“Life isn’t fair, it’s just fairer than death, that’s all.”
- William Goldman, The Princess Bride
The world lost a literary giant today. I never met Mr. Goldman (they say never meet your heroes and he was on the top of that list), but his impact on my life has greater than anyone I'm not related to (...or married to). "The Princess Bride" has been an essential part of my life since I was a child - I must have read it 20 times, and seen the movie over 100... but also Marathon Man, Brothers, Butch Cassidy, Maverick, Temple of Gold, Adventures in the Screentrade, Which Lie Did I Tell... these are novels, films, and nonfiction works that gave me a voice, and shaped my POV on writing and the creative world.
Mr. Goldman was always a straight shooter with his words, prose or otherwise, and I love that his work doesn't talk about what it's talking about - it just talks. He's been quoted as being self-deprecating about his style, he went to Oberlin and studied the great poets (and he famously got rejected from the school literary journal that he helped run or founded), but despite living under that cloud off less-than, he developed a timeless, signature style that propelled him to creative greatness.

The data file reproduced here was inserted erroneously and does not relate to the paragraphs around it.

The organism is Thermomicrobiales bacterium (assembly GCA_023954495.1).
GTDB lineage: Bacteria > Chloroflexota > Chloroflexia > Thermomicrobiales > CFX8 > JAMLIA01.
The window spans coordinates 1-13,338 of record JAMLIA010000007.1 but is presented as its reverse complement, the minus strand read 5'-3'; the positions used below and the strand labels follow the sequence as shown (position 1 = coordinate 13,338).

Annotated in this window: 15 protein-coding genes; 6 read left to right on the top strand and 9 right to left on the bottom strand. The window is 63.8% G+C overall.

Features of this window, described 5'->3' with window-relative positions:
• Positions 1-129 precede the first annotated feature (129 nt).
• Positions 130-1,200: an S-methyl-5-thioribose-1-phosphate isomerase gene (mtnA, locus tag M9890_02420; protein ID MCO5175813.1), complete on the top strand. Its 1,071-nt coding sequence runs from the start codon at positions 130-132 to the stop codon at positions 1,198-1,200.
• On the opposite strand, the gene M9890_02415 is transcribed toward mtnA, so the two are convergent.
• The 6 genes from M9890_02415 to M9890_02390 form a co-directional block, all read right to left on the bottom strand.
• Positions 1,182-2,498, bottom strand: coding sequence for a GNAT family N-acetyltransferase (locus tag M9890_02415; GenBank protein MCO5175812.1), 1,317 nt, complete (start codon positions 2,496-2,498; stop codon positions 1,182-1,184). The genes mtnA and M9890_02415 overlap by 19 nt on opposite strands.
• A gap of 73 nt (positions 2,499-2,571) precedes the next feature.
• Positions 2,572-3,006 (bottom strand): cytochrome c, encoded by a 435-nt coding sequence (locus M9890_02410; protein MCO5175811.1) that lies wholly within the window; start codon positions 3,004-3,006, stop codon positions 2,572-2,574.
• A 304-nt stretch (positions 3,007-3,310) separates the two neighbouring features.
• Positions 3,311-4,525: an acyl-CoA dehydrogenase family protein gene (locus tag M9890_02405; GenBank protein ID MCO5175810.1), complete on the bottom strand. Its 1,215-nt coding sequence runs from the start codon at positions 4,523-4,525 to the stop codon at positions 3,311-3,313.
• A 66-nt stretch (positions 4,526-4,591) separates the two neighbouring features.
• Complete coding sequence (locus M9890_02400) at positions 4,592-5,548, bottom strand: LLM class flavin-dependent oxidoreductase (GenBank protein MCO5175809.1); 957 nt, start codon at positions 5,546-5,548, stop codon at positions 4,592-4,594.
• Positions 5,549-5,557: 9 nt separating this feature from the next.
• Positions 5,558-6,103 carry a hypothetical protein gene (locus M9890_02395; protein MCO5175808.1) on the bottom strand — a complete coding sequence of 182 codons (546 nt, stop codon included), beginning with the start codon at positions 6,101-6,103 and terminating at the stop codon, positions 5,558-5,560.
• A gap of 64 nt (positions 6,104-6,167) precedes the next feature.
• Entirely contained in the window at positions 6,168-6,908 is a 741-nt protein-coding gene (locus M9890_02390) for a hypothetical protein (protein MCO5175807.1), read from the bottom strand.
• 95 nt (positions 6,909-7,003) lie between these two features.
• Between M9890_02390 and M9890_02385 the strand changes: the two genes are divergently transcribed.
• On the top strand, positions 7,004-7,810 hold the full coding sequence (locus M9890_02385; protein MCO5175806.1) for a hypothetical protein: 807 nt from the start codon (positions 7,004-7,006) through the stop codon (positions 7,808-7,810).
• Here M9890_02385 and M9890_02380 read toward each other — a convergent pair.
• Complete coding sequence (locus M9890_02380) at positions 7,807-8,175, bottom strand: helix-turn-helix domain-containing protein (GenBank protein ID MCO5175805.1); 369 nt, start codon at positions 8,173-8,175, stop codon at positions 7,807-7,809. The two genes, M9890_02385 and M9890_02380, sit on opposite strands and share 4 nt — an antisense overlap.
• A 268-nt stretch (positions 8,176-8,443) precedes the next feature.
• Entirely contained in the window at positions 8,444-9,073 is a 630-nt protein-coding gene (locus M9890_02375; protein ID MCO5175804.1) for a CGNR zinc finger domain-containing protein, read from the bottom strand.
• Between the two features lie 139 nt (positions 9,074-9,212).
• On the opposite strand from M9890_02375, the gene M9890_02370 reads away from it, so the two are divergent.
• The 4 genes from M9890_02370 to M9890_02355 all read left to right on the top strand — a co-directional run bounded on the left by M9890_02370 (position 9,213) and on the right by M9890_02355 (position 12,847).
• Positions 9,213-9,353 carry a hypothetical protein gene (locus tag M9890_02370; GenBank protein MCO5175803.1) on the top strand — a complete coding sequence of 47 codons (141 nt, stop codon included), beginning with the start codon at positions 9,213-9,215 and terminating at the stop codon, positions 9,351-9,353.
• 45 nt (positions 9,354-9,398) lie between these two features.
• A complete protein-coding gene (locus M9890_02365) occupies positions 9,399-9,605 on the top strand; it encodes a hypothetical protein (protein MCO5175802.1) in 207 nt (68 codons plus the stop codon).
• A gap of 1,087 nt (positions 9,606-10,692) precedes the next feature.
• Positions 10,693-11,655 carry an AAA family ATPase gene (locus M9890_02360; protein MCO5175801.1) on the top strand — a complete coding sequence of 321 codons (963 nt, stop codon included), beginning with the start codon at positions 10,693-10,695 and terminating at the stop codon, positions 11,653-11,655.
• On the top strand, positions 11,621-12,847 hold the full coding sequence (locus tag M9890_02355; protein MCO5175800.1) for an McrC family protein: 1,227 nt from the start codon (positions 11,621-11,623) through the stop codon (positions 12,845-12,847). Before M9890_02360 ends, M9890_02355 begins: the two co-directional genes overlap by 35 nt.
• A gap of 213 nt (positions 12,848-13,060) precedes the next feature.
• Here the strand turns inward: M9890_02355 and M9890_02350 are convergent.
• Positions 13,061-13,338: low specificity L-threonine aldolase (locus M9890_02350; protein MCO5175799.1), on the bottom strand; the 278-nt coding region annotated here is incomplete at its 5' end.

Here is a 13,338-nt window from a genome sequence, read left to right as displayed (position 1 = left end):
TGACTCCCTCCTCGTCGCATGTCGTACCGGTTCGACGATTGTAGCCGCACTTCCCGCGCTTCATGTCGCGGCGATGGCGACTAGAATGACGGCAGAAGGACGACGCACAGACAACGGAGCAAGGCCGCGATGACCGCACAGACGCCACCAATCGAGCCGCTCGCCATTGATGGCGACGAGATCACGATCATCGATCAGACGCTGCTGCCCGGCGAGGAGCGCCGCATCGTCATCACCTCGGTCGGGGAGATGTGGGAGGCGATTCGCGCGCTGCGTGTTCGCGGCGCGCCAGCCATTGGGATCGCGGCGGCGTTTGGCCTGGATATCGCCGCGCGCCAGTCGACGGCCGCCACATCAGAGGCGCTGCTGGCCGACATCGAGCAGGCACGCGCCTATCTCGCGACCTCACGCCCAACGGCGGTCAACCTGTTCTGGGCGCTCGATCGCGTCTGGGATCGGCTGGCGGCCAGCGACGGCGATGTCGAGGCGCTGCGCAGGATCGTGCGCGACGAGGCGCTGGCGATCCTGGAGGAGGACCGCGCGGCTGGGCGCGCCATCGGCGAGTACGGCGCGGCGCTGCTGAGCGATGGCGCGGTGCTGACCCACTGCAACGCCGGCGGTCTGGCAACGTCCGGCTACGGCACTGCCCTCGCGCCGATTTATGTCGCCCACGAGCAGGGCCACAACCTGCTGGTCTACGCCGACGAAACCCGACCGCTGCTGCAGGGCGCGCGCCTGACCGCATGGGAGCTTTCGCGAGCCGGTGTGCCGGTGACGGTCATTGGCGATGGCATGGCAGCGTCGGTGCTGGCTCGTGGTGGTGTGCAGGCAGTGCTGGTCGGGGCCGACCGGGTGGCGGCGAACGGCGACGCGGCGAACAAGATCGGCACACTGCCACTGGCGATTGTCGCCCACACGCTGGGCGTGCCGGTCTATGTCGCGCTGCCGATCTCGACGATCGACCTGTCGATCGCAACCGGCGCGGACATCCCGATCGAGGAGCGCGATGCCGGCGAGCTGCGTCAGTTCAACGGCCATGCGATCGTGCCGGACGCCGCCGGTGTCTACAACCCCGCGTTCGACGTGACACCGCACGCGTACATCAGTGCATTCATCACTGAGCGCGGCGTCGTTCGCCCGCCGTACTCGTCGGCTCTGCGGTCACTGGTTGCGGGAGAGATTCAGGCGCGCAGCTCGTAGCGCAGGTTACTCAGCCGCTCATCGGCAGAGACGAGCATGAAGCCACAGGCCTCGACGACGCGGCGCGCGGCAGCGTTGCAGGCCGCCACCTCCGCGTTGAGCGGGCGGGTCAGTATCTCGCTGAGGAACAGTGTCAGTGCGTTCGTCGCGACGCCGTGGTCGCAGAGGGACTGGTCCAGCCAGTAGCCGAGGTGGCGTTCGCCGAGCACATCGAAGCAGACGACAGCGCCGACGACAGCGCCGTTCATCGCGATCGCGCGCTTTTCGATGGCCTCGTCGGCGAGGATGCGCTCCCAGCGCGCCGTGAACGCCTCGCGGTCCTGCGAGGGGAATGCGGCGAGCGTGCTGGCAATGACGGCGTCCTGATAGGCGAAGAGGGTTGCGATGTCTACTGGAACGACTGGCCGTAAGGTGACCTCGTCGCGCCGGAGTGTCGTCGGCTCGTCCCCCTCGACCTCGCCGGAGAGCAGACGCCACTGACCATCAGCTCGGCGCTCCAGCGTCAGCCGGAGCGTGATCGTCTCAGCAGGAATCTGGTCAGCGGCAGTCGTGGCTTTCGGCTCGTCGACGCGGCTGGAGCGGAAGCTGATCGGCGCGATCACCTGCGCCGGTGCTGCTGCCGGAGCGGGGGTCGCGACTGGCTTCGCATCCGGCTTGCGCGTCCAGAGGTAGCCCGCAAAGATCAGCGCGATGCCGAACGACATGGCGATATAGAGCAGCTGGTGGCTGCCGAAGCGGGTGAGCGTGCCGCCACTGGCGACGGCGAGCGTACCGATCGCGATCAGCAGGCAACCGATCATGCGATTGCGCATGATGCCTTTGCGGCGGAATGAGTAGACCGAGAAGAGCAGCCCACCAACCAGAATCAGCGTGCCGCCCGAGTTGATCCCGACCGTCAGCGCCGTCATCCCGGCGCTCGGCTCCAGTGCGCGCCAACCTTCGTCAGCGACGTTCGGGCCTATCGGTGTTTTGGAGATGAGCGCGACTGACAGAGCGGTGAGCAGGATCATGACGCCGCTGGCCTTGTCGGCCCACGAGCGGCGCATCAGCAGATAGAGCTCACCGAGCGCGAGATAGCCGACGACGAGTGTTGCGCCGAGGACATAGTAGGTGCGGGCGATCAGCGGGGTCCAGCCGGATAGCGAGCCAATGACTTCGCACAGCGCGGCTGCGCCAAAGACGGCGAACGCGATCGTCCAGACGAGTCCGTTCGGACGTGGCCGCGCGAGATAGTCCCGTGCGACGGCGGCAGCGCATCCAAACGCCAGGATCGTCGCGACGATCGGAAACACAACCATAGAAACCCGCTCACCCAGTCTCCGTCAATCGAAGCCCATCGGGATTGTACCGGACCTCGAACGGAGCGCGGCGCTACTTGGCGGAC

Mr. Goldman - thank you for your words and stories. Thank you for your characters and hilarious zingers. Thank you for Fezzik. Thank you for "Who are those guys?" and "Get used to Disappointment" and "The fall will probably kill you!" In one essay you described yourself as a "blip" in the world of fiction and I wrote you a letter that started "You, sir, are no blip." And if you didn't believe it in life, well today's digital groundswell will be a testament to your extraordinary life and career - the impact you had on so many of us. So have fun storming what ever castle you find yourself in front of now! And thank you for sharing your incredible mind.
(above, photos of my award-winning William Goldman book collection; below, my collection of The Princess Bride film on various formats)